(Updated 4/4/2014) With the end of the 2014 session of the General Assembly next week, and as legislators return home to focus more energy on their districts, a hotly-contested battle is shaping up in Maryland’s 40th legislative district in a 10-person race that is pitting veteran incumbents against a long list of motivated challengers.
The district is represented by State Sen. Catherine Pugh, Del. Frank Conaway, Del. Barbara A. Robinson, and Del. Shawn Z. Tarrant.
According to 2010 Census data, the 40th district remains predominantly African American at almost 70 percent compared to 72 percent in 2000. However, there are more African Americans living in the district – 81,000 in 2010 compared to 80,000 in 2000. Redistricting has resulted in the loss of such neighborhoods as Roland Park, Charles Village, Remington and parts of Hampden, and the addition of other communities such as Carroll Park, Pigtown, Ridgely’s Delight and Camden Crossing.
Although Pugh is unopposed, Conaway, Robinson and Tarrant, who are running as a unified ticket, must fend off seven Democratic contenders that include well-known civil rights leader Marvin “Doc” Cheatham and Bill Marker, whose slate is known as the Diversity Team, and community activist and public servant Antonio Hayes, a familiar face in city and state political circles, and who at age 36, is the youngest candidate.
Del. Frank Conaway, Jr., who has represented the 40th District since being sworn into office in 2007, perhaps has the strongest name recognition of anyone in the race. He was the top vote getter during the last election in 2010 with 19,028 votes or 37.5 percent of the vote.
According to Conaway’s official online biography in the Maryland Manual, he has served on the House Judiciary Committee since being elected to the House of Delegates.
But the Conaway family website, which provides biographical details on the public service careers of the well-known Conaway clan – including patriarch Frank Conaway Sr., currently the Clerk of the Circuit Court – inexplicably and incorrectly states that Frank Jr. has “admirably served on the powerful Appropriations Committee.”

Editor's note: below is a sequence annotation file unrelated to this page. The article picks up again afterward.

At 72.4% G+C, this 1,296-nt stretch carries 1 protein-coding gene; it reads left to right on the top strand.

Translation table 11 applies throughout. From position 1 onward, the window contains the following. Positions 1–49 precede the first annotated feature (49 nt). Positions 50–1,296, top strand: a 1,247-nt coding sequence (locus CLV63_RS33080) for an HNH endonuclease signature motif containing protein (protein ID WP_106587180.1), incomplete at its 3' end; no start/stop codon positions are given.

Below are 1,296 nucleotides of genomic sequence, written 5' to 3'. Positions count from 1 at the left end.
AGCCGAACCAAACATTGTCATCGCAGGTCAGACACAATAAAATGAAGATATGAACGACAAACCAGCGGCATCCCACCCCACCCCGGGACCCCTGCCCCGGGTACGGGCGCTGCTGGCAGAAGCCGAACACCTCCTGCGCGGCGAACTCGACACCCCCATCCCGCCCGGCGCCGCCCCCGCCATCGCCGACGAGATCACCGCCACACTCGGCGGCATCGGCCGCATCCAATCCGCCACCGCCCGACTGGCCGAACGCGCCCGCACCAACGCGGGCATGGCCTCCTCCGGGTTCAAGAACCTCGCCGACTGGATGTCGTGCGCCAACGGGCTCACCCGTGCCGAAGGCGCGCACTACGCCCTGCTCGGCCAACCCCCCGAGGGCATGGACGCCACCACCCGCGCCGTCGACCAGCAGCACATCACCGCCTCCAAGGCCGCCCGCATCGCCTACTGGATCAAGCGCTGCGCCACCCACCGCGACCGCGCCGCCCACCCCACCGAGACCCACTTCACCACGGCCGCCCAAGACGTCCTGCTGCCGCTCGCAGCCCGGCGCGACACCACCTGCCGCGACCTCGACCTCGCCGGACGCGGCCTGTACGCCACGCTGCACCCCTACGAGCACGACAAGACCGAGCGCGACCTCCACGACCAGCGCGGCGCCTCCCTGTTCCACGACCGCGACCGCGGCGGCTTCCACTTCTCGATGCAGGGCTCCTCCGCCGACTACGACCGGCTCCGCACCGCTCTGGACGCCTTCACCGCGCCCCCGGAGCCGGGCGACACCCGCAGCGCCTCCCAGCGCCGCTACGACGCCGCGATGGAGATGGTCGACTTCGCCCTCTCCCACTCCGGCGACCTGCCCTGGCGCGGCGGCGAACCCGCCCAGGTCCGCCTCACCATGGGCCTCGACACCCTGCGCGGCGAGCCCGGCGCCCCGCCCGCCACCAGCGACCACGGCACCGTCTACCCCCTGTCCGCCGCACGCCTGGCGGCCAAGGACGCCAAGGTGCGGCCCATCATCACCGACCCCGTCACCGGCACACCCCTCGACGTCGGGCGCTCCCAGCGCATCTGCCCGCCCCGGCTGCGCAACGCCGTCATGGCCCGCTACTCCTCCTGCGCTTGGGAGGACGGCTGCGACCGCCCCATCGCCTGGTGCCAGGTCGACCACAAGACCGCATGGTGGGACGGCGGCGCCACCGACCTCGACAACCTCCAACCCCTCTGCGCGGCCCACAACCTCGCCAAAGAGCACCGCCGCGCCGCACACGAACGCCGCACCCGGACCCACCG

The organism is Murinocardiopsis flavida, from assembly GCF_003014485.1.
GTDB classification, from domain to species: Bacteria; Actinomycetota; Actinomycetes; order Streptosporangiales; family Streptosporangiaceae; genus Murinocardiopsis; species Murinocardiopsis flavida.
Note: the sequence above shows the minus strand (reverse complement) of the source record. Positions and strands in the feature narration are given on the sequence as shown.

Del. Barbara A. Robinson, a resident of Bolton Hill, received 15,988 votes during the previous election, making her results the second highest total. Robinson has served as a member of the Appropriations Committee since she was first sworn into office in 2007.
She is the author of five books, with a sixth entitled “Bend in the Road” due for release later this year. A small business owner and advocate for small business and under-privileged women who are heads of households, Robinson describes herself as “un-bossed, un-bought, un-intimidated, and unafraid.”
She says she isn’t too worried about the upcoming election. “When you do your work and do it well, you don’t have worries. Those who are running against us can only talk about what they will do. I can talk about what I’ve already done.”
Del. Shawn Z. Tarrant, a community leader and regional director of a pharmaceutical company was also first elected in 2006. He serves on the Health and Government Operations Committee, and has focused on education, quality health care for low-income people and seniors, and community issues as president of the Ashburton Area Association.
He has introduced legislation to stiffen penalties for those who ride dirt bikes and off-road vehicles on public roads giving police across the State the power to stop these drivers and empower courts to revoke the driver’s licenses of violators, and legislation banning the sale of gas to users of unregistered dirt bikes.
“Leadership isn’t something you just decide to take up one day,” says Tarrant, “it takes skill, commitment and practice. You can’t learn it by watching, you have to do it.”
“Doc” Cheatham’s leadership on civil rights issues includes past president of the Greater Baltimore Chapter of the National Action Network, the Baltimore City Chapter of the NAACP and the Southern Christian Leadership Conference.